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This is a phrase I’m particularly confused about, because it’s used often when something is manipulated or changed.

For example, sometimes images surface online that are clearly Photoshopped, but people refer to them as “doctored” images. Why use the word “doctored” here?

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Oxford Dictionary Online. Sense 2 of the verb has been extended into becoming sense 1. –  Andrew Leach Apr 6 '13 at 21:54

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up vote 3 down vote accepted

The adjective doctored derives from the figurative use of the verb doctor, meaning per the OED:

To treat so as to alter the appearance, flavour, or character of; to disguise, falsify, tamper with, adulterate, sophisticate, ‘cook’.

The first citation is from the 18th century.

In case it helps you see how these things developed, here from the OED, minus the citations, are all the senses given for doctor verb, including this one:

1. trans. To confer the degree or title of Doctor upon; to make a Doctor.

2a. To treat, as a doctor or physician; to administer medicine or medical treatment to.

2b. transf. To repair, patch up, set to rights.

2c. To castrate (an animal).

3. fig. To treat so as to alter the appearance, flavour, or character of; to disguise, falsify, tamper with, adulterate, sophisticate, ‘cook’.

4. intr. a. To practise as a physician. (Usually in vbl. sb. or pr. pple.)

4b. To take medicine, undergo medical treatment.

Hence ˈdoctored ppl. a., ˈdoctoring vbl. sb.; also ˈdoctorer, one who doctors.

It should be pretty clear how the straightforward sense 2a turned into the transferred sense 2b, and thence to sense 3 by figurative extension.

This shows why it is important that senses be listed in the historical order that they came into the language, not merely by order of each sense’s currency or popularity.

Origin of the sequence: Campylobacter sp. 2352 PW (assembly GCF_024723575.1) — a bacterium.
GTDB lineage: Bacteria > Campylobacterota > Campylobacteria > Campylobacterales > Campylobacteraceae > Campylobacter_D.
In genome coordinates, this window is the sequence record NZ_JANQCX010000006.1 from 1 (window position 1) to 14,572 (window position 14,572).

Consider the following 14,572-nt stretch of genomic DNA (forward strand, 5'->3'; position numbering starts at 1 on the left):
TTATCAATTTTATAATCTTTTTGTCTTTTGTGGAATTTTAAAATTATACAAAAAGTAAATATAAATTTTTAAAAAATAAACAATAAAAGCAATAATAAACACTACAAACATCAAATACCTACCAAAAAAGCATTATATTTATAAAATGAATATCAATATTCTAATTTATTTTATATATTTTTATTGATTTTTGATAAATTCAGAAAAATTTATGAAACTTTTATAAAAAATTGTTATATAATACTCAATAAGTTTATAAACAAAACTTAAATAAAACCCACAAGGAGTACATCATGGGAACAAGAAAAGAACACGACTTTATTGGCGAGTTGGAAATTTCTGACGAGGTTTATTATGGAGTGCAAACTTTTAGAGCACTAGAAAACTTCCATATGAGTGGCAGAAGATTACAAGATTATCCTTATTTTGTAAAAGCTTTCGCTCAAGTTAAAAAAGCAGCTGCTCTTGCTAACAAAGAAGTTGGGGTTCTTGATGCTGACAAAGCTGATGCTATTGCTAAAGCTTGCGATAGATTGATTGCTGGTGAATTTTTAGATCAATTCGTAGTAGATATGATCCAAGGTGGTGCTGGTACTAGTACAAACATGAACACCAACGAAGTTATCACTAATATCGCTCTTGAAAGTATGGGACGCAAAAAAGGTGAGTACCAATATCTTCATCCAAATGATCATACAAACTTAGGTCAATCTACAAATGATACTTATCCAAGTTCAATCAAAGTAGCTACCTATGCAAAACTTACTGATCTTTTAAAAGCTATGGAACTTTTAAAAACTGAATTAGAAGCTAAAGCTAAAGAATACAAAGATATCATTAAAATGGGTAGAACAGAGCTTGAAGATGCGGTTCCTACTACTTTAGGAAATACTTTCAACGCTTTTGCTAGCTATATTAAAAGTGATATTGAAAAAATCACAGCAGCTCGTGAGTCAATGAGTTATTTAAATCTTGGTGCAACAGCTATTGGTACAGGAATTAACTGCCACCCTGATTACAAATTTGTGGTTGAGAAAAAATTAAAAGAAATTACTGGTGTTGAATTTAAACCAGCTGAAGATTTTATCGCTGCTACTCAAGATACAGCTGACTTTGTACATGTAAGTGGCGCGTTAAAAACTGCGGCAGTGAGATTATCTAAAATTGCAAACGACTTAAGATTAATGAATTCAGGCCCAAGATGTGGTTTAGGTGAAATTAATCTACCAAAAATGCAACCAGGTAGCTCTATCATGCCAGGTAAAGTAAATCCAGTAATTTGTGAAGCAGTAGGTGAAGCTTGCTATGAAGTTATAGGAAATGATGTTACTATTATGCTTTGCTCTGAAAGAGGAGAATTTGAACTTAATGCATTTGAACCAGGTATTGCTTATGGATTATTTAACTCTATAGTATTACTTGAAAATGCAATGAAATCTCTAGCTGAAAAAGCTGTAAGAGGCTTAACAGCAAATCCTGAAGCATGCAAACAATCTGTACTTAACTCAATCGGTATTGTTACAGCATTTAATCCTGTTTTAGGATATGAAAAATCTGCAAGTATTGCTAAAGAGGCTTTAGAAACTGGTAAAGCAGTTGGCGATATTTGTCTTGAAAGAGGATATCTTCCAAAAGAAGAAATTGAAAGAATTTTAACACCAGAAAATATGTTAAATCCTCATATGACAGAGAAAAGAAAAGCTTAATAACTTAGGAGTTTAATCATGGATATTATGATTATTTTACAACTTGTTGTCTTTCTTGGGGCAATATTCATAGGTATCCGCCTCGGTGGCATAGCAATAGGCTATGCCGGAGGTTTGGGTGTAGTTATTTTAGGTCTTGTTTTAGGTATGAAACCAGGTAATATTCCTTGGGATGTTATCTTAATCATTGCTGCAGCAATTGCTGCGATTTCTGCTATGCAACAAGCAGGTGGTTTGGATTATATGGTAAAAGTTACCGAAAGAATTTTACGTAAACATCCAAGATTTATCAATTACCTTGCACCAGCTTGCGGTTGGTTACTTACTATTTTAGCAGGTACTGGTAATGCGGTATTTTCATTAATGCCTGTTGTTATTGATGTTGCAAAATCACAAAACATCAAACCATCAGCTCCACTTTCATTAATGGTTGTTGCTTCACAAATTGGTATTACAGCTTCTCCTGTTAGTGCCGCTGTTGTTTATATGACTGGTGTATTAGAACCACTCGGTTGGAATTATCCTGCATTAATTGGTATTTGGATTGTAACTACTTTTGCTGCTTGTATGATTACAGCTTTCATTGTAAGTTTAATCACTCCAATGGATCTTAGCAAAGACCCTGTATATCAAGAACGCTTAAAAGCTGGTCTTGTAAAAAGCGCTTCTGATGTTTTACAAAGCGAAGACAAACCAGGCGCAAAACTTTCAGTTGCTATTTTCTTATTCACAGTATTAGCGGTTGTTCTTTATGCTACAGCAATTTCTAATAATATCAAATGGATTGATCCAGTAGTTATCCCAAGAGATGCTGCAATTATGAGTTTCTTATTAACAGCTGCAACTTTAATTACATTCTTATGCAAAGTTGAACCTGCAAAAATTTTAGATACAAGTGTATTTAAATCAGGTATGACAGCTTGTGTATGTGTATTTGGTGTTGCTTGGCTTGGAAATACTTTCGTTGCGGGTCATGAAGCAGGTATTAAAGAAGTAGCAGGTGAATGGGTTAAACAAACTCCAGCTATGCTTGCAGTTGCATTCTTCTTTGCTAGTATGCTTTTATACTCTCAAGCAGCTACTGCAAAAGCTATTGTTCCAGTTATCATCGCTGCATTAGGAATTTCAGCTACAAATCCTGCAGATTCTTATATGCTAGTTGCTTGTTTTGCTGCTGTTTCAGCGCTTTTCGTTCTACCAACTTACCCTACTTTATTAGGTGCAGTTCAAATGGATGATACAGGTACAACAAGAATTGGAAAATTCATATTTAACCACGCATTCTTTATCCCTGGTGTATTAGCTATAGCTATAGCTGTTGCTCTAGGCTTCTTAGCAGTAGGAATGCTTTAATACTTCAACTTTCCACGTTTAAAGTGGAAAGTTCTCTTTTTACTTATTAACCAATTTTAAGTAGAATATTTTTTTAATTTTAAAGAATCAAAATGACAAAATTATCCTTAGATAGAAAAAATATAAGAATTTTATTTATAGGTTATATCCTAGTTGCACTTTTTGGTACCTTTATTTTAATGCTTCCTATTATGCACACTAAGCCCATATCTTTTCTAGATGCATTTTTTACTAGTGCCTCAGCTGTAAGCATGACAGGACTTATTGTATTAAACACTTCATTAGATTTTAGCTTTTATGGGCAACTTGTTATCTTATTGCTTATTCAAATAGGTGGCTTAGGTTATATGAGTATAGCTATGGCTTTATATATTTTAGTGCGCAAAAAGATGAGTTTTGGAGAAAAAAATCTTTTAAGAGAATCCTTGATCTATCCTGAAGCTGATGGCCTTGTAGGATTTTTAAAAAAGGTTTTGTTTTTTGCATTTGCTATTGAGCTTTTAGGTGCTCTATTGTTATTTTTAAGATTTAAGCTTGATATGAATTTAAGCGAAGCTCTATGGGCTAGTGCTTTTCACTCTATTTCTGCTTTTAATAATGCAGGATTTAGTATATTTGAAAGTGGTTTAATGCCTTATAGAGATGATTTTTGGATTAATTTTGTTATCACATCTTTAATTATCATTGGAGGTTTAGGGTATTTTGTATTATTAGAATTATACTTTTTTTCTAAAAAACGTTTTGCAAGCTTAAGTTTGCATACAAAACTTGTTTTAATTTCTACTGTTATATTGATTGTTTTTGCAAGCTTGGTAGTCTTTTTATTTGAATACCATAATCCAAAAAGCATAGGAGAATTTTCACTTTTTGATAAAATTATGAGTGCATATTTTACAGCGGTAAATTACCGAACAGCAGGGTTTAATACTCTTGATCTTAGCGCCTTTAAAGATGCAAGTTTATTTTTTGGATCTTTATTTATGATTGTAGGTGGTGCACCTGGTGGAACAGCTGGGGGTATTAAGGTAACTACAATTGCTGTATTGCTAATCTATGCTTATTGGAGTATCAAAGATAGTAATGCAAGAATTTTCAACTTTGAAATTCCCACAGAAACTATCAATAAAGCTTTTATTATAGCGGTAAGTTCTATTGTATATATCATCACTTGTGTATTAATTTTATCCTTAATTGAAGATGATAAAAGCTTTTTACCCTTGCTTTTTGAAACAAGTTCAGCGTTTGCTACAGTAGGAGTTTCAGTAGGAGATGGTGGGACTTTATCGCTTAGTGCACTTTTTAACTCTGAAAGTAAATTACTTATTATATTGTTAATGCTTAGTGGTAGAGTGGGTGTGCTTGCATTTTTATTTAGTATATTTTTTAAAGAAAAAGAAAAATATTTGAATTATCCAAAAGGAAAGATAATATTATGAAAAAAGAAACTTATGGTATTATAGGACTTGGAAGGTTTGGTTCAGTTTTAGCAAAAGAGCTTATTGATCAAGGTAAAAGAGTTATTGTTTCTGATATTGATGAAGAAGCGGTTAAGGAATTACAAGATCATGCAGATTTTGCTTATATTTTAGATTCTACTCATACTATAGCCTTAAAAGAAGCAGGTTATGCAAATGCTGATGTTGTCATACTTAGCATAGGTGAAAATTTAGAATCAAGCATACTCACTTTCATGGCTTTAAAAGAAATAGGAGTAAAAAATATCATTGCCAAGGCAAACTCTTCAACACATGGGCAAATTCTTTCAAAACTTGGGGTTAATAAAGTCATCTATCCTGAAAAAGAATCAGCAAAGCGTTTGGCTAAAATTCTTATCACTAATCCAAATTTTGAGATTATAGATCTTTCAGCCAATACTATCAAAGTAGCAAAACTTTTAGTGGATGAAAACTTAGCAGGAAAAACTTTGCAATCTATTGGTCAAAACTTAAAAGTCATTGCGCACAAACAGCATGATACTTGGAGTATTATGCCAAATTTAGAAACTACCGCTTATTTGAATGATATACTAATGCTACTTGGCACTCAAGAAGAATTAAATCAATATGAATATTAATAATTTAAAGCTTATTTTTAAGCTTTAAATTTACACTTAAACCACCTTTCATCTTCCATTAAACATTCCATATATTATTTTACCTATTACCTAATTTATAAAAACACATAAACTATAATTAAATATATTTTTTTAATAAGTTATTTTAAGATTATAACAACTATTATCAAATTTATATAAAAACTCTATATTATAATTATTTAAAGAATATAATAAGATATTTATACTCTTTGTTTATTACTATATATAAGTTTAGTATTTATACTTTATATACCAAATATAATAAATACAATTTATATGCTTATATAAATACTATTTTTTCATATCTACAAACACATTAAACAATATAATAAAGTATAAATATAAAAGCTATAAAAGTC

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But how does the word "doctor" tie in with "doctored" –  blanco cayo Apr 6 '13 at 21:52
@Retrosaur I don’t understand the question that you have done me the honor to pose in your comment. Surely if I doctor something, then that thing has ipso facto been doctored, just as if I cook something it becomes cooked and if I falsify something it becomes falsified. There is nothing more to it than this. –  tchrist Apr 6 '13 at 21:53
Why is the verb form have such a different meaning from the noun form? From google: doctor: A qualified practitioner of medicine; a physician –  blanco cayo Apr 6 '13 at 21:59
The verb form does not “have a different meaning from the noun form”. Your mistake is that Google is not a real dictionary. The OED has 7 senses for the verb doctor to accompany the 22 senses it has for the noun doctor. It makes perfect sense seen in that light. –  tchrist Apr 6 '13 at 22:04
Why? There's no explanation possible for this one instance. It just happens. Word change meanings. Why does 'run' in "you have a run in your stocking" mean something other than running. It happens all the time. Most entries in a (good) dictionary will have multiple entries for a word. –  Mitch Apr 6 '13 at 22:05

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